Sunday, March 9, 2014

We're All Going To Become Criminals Soon- The Sunday Collage

Many years ago in Moonbat Valley, the rich folks donated a bunch of money to build a skateboard park. The community wanted the park.The Chief of Police wanted the skateboard park. So did I. Year after year, we received hundreds of calls from local merchants complaining about skateboarders loitering, tearing up private property- chipping concrete and wood benches- and being smart asses when merchants asked skateboarders to "beat it." Skateboarders countered with the great "skateboarding is not a crime" campaign.  

After we built the park, the park became an area of drug dealing, bullying, vandalism, and littering. Petty crimes mostly. Complaints began to rise again. There was no way to effectively police the park. I learned several important lessons from the skateboard park experiment.

Kids are a pain in the ass. People break laws. The more laws you pass, the more laws will get broken. Enforcement costs a lot of money and at some point- a point we have passed already- laws become unenforceable and only arbitrarily applied when it is convenient.Those are just the "good" laws. What about all of the bad and unjust laws- laws that demand that we do something we simply cannot afford to do? Are we going to allow government to spend us into oblivion and then demand that we turn over all of our money via tax law so that they may redistribute it to their banker buddies, defense contractors, and health care providers?

Of course not. At some point, we are all going to become criminals. We are going to cheat on our taxes, work for cash and barter, and do what we need to do to survive. We are going to break laws, unjust laws, and I see that as a good thing. I'm not the only one either. You might say Howard Zinn saw the dangers of becoming the society of sheep that we have become.

 “Civil disobedience, as I put it to the audience, was not the problem, despite the warnings of some that it threatened social stability, that it led to anarchy. The greatest danger, I argued, was civil obedience, the submission of individual conscience to governmental authority. Such obedience led to the horrors we saw in totalitarian states, and in liberal states it led to the public's acceptance of war whenever the so-called democratic government decided on it...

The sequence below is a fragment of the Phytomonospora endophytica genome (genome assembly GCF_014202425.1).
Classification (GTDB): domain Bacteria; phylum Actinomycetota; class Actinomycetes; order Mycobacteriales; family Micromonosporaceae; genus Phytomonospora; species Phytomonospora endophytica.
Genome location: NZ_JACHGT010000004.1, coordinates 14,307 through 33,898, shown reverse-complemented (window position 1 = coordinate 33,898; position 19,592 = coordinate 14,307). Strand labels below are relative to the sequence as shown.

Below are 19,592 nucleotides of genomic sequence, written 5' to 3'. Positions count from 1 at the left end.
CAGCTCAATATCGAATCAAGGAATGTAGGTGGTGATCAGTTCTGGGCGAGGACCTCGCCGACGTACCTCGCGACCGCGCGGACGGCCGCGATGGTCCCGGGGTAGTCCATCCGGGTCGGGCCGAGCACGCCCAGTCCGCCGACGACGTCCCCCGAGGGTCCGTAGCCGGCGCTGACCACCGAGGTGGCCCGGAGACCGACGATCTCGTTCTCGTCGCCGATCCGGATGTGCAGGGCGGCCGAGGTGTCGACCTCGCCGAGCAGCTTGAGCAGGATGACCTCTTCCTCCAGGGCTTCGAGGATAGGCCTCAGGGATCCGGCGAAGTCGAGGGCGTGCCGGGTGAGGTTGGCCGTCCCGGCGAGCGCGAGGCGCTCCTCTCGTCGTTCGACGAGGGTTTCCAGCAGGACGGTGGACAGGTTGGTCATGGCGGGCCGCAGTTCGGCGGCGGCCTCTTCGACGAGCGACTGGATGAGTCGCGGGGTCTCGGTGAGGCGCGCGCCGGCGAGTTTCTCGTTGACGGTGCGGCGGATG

In such a world, the rule of law maintains things as they are. Therefore, to begin the process of change, to stop a war, to establish justice, it may be necessary to break the law, to commit acts of civil disobedience, as Southern black did, as antiwar protesters did.”
Howard Zinn, You Can't Be Neutral on a Moving Train: A Personal History of Our Times

Zinn was against the Vietnam War before it was fashionable to be against war. His story is pretty fascinating. Our government did everything they could to label him a criminal. http://en.wikipedia.org/wiki/Howard_Zinn 

In Idaho this past week, we had a great statewide debate over whether college kids would be allowed to carry guns on college campuses. They were debating a law which was constitutionally guaranteed to us 240 years ago. The right to bear arms. Like they had the authority to nullify the Constitution.

Several years ago, while living in the great shooting gallery known as New Orleans, I routinely carried a gun. I did not even attempt to comply with whatever local laws they have in New Orleans. I didn't care. I remember an old cop adage from decades before.

It is better to be judged by 12 than buried by 6.

The great temptation of all legislative bodies is to pass laws. That's what they do. They show very little restraint because it is much more difficult to tell constituents that a new law will be ineffective, unenforceable, and costly.  And rarely, if ever, do legislative bodies go back and remove outdated or ineffective laws. To this day in Idaho- we still have sex laws that prohibit oral sex between a man and his wife and liquor laws that prohibit merchants from stating the brand name of a beer on exterior advertising. A typical marquee sign here reads, "premium beer, 12 pack, 9.99."

One of my favorite examples of the wholesale fleecing of people occurs in the insurance industry as that industry has managed to pass laws making it mandatory that you buy their products. Auto insurance, homeowner insurance, health insurance, mortgage insurance. Insurance companies have been granted a virtual monopoly by the state while pretending to offer competitive pricing. It's all quite laughable.

I don't get too worked up anymore by all of this law passing. It's beyond ridiculous. I have simply resigned myself to the following parameters. I am not going to break any laws that potentially harm someone else. That's it. I am drawing the line. I am not going to submit to some ridiculous law (ACA) while our leadership consistently demonstrates a complete dereliction of duty and no respect for the rule of law. Obama, Holder, and Clinton should all be criminally charged for any number of things- the least of which was their failure to prosecute thousands of criminal bankers and the worst which was their lies and cover up of the deaths of Americans in Benghazi. 

Sooner or later, this administration will be forced out. They represent the worst possible leadership- a Republic gone awry. Or maybe they represent what happens when you have too many laws and nobody enforcing them. Somebody is gonna have to pay for this shit show and Uncle Sugar is going to come looking for you. Remember...

Everything Hitler did in Germany was legal.